The loan option, called MyPower, is structured like an energy payment, in that the customer pays off the loan by paying their energy bill — and it's a win-win, because these payments can end up being cheaper than your traditional power bill. And after 30 years, the power is free.
Here's how it works, according to SolarCity founder and CEO Lyndon Rive: customers take out a 30-year loan on a solar power system at 4.5% interest. SolarCity installs and maintains the system at no cost to the customer, and the customer pays for the power — and in the process, pays off the loan.
Typically loans available for homeowners to fit themselves with solar utilities are usually offered by third-party banks and municipalities in partnership with solar companies, and do not take into account how much power is being produced by the system. That means if the system underperforms, the customer loses money.
Instead, with SolarCity's direct financing, "you only pay based on the production of the system, " which SolarCity will monitor and guarantee against drops in performance, Rive told Business Insider.
"We're able to do this because we have a very good understanding of how well your system is going to perform, " Rive said.
Energy from the power company typically costs, on average, 13 cents per kilowatt-hour (with wide regional variation), ranging as low as 9 cents and as high as 20 cents. The price also increases by 4% to 6% every year. Under the MyPower program, customers will pay 16 cents for every kilowatt-hour they use in the first year, after which most people get a 30% federal tax credit that drives the cost down to 12 cents per kilowatt-hour. Year after year, the price will increase by 2.9% — less than the usual increase from the typical power company.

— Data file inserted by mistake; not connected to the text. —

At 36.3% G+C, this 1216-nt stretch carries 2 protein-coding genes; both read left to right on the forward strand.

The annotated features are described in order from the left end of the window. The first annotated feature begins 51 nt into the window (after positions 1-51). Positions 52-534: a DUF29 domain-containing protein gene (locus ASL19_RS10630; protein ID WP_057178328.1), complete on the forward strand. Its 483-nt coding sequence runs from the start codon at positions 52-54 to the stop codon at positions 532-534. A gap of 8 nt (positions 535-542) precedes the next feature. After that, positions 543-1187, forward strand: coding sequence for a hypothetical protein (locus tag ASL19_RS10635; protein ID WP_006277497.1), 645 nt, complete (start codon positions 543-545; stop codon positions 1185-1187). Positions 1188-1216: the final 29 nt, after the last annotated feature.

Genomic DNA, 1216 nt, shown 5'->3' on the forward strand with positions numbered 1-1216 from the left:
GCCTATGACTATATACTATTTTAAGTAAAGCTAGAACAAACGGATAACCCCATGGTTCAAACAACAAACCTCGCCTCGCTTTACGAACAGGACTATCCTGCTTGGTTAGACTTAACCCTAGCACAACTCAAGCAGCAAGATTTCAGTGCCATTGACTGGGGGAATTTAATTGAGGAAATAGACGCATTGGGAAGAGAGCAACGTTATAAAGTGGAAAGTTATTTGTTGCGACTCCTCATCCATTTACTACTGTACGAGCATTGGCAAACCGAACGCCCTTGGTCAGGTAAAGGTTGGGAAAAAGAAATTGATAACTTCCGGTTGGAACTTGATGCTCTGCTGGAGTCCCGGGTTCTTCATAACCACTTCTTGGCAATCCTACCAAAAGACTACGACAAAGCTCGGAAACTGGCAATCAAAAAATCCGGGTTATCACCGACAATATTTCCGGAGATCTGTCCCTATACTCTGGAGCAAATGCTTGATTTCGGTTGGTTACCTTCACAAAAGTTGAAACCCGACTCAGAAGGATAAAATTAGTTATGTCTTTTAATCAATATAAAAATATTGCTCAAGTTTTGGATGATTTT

In the end this loan program ends up cheaper than their leasing agreement offer, the "Power Purchase Agreement, " in which customers pay 15 cents per kilowatt-hour, increasing at 2.9% per year. They are going to continue offering the leasing option for customers, though in most cases it will be more expensive to lease than to own. "The only reason you'd go with a lease is if you pay low or no federal taxes, " in which case the 2nd year 30% tax credit would not apply, he added.
And depending on where you live, it's potentially much cheaper than traditional power-company power. According to the US Energy Information Administration, the typical US resident used 10, 837 kilowatt-hours of power in 2012. For a household paying the average rate of 13 cents per kilowatt-hour, that power would cost about $1400. In the first year, that household would pay about $330 more for their power, but in the second year they would see a savings of about $100. But a household paying 20 cents per kilowatt-hour would see a more dramatic savings of about $430 in the first year, and $870 in the second year.
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